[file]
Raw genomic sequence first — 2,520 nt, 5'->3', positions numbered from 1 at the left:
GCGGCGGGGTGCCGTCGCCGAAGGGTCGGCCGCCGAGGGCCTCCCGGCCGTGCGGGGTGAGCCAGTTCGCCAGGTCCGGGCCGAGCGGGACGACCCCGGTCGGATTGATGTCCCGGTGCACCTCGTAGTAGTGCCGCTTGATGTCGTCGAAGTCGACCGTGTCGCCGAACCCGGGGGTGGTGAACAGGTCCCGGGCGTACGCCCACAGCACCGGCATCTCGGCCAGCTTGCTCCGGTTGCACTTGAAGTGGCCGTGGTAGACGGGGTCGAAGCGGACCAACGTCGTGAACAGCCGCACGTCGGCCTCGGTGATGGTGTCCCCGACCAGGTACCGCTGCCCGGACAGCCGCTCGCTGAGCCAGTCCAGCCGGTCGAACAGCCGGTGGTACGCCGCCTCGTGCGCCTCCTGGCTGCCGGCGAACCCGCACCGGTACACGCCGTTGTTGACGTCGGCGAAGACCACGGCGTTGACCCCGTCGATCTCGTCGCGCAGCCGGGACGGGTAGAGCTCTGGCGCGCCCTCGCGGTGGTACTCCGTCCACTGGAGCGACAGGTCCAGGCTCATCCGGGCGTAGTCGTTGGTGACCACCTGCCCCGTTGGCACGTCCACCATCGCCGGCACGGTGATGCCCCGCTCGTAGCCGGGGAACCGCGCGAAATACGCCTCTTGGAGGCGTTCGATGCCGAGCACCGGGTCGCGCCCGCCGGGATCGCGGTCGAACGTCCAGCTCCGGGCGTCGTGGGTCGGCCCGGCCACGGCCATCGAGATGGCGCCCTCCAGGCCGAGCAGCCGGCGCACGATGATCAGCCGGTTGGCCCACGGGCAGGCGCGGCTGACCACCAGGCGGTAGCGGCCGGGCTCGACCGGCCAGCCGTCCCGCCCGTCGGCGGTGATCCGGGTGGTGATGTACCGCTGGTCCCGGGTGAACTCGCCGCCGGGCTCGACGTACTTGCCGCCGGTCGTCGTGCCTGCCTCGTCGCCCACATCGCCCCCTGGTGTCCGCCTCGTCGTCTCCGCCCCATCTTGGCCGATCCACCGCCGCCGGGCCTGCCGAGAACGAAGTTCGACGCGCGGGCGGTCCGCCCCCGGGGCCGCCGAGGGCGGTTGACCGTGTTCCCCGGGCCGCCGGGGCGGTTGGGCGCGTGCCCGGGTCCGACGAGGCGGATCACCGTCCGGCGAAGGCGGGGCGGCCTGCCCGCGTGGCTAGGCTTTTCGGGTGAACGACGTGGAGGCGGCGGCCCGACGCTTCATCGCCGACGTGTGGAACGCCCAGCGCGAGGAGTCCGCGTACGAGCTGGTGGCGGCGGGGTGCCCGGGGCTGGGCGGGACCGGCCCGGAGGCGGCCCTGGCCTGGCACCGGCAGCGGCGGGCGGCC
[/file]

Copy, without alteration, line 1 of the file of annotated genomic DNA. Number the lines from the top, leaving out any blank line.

Raw genomic sequence first — 2,520 nt, 5'->3', positions numbered from 1 at the left: